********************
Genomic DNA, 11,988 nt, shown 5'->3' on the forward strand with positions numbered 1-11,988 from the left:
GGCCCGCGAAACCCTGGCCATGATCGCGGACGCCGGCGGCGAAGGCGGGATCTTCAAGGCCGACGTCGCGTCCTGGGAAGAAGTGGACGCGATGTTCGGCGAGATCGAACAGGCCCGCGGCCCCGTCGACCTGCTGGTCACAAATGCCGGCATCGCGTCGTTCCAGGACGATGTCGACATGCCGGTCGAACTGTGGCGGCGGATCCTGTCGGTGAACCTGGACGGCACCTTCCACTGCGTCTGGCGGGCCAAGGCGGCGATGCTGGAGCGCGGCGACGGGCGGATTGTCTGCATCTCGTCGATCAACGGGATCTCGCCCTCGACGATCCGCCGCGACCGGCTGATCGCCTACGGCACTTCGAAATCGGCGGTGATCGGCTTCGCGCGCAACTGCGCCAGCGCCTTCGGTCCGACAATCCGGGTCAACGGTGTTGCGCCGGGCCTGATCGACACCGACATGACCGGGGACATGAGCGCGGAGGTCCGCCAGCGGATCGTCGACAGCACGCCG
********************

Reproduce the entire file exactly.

Genomic DNA, 11,988 nt, shown 5'->3' on the forward strand with positions numbered 1-11,988 from the left:
GGCCCGCGAAACCCTGGCCATGATCGCGGACGCCGGCGGCGAAGGCGGGATCTTCAAGGCCGACGTCGCGTCCTGGGAAGAAGTGGACGCGATGTTCGGCGAGATCGAACAGGCCCGCGGCCCCGTCGACCTGCTGGTCACAAATGCCGGCATCGCGTCGTTCCAGGACGATGTCGACATGCCGGTCGAACTGTGGCGGCGGATCCTGTCGGTGAACCTGGACGGCACCTTCCACTGCGTCTGGCGGGCCAAGGCGGCGATGCTGGAGCGCGGCGACGGGCGGATTGTCTGCATCTCGTCGATCAACGGGATCTCGCCCTCGACGATCCGCCGCGACCGGCTGATCGCCTACGGCACTTCGAAATCGGCGGTGATCGGCTTCGCGCGCAACTGCGCCAGCGCCTTCGGTCCGACAATCCGGGTCAACGGTGTTGCGCCGGGCCTGATCGACACCGACATGACCGGGGACATGAGCGCGGAGGTCCGCCAGCGGATCGTCGACAGCACGCCG